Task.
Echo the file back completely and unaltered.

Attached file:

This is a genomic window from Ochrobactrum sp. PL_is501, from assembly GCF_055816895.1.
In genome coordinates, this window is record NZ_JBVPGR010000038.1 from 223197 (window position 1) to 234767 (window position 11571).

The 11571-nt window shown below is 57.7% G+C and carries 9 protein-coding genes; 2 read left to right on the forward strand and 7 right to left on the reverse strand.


This is a genomic window from Ochrobactrum sp. PL_is501, from assembly GCF_055816895.1.
In genome coordinates, this window is record NZ_JBVPGR010000038.1 from 223197 (window position 1) to 234767 (window position 11571).

The 11571-nt window shown below is 57.7% G+C and carries 9 protein-coding genes; 2 read left to right on the forward strand and 7 right to left on the reverse strand.